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Wednesday, July 24, 2024

US Manufacturing Surveys Signal Stagflation: Prices Paid Up As Jobs Drop

‘Soft’ survey data has been trending serially lower (aside from yesterday’s 13-sigma beat in Chicago PMI), catching down to ‘hard’ data’s decline and this morning saw the final print for S&P Global’s US Manufacturing PMI drop to 49.4 (from 50.0 in October and down modestly from the 49.5 flash print), driven by a decline in new orders and employment.

The ISM Manufacturing PMI was expected to improve (helped by gains in both new orders and employment), but it disappointed, printing 46.7 (the same as October’s final print), below the 47.8 expectations.

Source: Bloomberg

All subsectors of the ISM report contributed negatively:

Source: Bloomberg

While PMI price data slowed, ISM Prices Paid jumped higher (though still below 50) as Employment declined…

Source: Bloomberg

One respondent summed things up perfectly:

“A slow fourth quarter, and we’re clearly in a mild industry recession…” [Fabricated Metal Products]

“Economy absolutely slowing down. Less optimism regarding the first quarter of 2024.” [Chemical Products]

Chris Williamson, Chief Business Economist at S&P Global Market Intelligence, said:

“US manufacturers reported yet another tough month in November. Output barely rose as inflows of new work showed a renewed decline, hinting at little – if any – contribution to fourth quarter GDP from the goods-producing sector.

“Orders have in fact risen in only three of the past 18 months, reflecting a prolonged period of subdued post-pandemic demand, in turn linked to consumers switching their spending to services such as travel and recreation, and business customers reducing excess inventories which had been accumulated during the supply concerns of the pandemic.

“Encouragingly, there are some signs of the inventory cycle starting to turn, with producers of intermediate goods (inputs supplied to other firms) now reporting modest order book growth.

And it gets worse:

“US producers nevertheless continue to focus on cost cutting by trimming headcounts, and have now taken the knife to payroll numbers for two consecutive months.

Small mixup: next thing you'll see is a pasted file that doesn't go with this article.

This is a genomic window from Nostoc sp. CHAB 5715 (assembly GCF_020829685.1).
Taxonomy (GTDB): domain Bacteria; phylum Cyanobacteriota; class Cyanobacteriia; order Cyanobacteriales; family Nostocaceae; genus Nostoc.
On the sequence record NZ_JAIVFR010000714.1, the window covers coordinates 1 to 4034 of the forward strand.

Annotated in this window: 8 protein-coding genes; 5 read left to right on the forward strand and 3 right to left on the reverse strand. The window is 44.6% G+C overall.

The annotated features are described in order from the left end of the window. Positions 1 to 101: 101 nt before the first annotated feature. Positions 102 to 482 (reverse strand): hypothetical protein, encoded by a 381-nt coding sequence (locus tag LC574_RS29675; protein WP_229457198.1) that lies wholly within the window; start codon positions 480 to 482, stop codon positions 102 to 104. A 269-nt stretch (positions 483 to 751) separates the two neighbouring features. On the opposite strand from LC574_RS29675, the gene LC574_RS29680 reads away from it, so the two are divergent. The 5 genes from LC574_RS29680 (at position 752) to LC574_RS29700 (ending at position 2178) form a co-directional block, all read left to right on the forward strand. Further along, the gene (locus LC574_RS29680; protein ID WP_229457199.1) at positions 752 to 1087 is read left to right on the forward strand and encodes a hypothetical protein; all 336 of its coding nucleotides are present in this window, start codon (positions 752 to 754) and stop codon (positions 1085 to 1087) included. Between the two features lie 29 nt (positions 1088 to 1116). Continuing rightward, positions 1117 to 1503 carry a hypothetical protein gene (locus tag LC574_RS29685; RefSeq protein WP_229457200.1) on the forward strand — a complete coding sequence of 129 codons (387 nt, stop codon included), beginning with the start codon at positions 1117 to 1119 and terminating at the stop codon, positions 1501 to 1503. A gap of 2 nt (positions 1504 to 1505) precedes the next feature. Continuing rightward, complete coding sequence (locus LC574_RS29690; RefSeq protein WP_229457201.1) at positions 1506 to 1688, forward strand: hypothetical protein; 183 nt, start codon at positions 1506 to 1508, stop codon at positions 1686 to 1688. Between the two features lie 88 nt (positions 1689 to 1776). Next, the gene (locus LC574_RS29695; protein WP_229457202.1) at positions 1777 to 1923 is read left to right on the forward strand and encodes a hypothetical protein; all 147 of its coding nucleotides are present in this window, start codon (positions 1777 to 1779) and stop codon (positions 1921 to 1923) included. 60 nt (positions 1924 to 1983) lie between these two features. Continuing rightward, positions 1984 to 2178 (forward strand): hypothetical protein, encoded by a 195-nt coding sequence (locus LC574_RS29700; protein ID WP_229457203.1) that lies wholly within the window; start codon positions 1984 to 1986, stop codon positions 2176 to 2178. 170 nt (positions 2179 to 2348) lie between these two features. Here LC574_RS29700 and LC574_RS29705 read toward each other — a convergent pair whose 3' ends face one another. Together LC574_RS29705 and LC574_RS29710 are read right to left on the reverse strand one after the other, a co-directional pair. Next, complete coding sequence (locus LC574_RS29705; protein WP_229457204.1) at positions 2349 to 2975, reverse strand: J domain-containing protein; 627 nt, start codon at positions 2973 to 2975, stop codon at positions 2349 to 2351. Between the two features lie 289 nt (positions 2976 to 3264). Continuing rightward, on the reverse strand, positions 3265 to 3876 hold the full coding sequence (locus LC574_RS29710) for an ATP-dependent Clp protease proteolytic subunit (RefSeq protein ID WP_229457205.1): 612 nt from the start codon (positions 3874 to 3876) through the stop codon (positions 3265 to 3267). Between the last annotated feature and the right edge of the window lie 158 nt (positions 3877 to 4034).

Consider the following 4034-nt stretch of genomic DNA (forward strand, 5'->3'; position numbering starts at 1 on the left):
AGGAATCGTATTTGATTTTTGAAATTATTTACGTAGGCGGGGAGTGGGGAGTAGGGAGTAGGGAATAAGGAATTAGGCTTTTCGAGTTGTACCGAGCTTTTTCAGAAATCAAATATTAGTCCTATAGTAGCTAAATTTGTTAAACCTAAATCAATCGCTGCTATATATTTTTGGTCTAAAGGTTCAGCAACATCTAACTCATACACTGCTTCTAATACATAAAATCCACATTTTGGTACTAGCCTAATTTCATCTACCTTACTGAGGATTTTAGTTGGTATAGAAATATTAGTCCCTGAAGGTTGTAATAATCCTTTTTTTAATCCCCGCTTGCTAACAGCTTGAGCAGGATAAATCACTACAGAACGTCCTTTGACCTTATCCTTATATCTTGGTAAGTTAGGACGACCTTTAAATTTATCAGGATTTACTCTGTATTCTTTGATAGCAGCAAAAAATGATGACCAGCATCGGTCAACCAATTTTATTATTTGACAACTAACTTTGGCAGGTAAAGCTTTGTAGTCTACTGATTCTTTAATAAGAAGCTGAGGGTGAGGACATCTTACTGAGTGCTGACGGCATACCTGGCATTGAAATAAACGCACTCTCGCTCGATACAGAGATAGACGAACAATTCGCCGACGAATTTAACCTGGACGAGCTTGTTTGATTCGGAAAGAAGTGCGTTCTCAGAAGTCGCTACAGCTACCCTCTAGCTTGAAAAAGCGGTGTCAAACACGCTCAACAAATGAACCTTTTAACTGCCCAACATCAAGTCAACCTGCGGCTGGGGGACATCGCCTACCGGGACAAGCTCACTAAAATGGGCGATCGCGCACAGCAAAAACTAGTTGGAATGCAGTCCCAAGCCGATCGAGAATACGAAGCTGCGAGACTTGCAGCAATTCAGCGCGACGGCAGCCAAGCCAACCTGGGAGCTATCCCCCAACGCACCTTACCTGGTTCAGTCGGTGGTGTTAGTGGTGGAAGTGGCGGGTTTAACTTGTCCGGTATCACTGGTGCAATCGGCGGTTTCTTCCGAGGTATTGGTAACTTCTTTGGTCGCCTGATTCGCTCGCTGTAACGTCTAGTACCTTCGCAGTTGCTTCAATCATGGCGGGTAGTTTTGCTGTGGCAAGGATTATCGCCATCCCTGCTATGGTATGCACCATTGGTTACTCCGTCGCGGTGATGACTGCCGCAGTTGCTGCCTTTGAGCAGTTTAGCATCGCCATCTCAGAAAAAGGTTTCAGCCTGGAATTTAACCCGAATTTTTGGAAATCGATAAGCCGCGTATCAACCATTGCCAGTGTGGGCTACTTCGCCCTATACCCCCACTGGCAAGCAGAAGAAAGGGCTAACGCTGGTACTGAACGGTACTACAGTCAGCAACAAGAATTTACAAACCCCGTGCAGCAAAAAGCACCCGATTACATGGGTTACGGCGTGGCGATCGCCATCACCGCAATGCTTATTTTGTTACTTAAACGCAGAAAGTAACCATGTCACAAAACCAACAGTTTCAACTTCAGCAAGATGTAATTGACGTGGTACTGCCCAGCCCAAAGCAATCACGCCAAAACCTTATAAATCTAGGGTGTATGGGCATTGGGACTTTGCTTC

Barring the early months of the pandemic, the survey has not seen such a back-to-back monthly fall in factory employment since 2009.

Which is a major problem for the service side of the economy, because:

“The decline in employment could feed through to weaker consumer spending, but will also reduce wage bargaining power.

But, the silver lining is – inflation is coming down…

“Lower wage pressures, combined with a marked cooling of raw material input cost inflation, have already fed through to a lowering of average factory selling price inflation for goods to a rate below the average seen in the decade prior to the pandemic, the rate of increase dipping again in November to help further lower consumer price inflation in the months ahead.”

It would appear that the Chicago PMI ‘adjustments’ did not filter al the way up to the national manufacturing surveys…

Source: Bloomberg

We await the ‘revisions’.

“The past relationship between the Manufacturing PMI® and the overall economy indicates that the October reading (46.7 percent) corresponds to a change of minus-0.7 percent in real gross domestic product (GDP) on an annualized basis, says ISM’s Timothy Fiore.

Bidenomics is winning!

This post was originally published on this site

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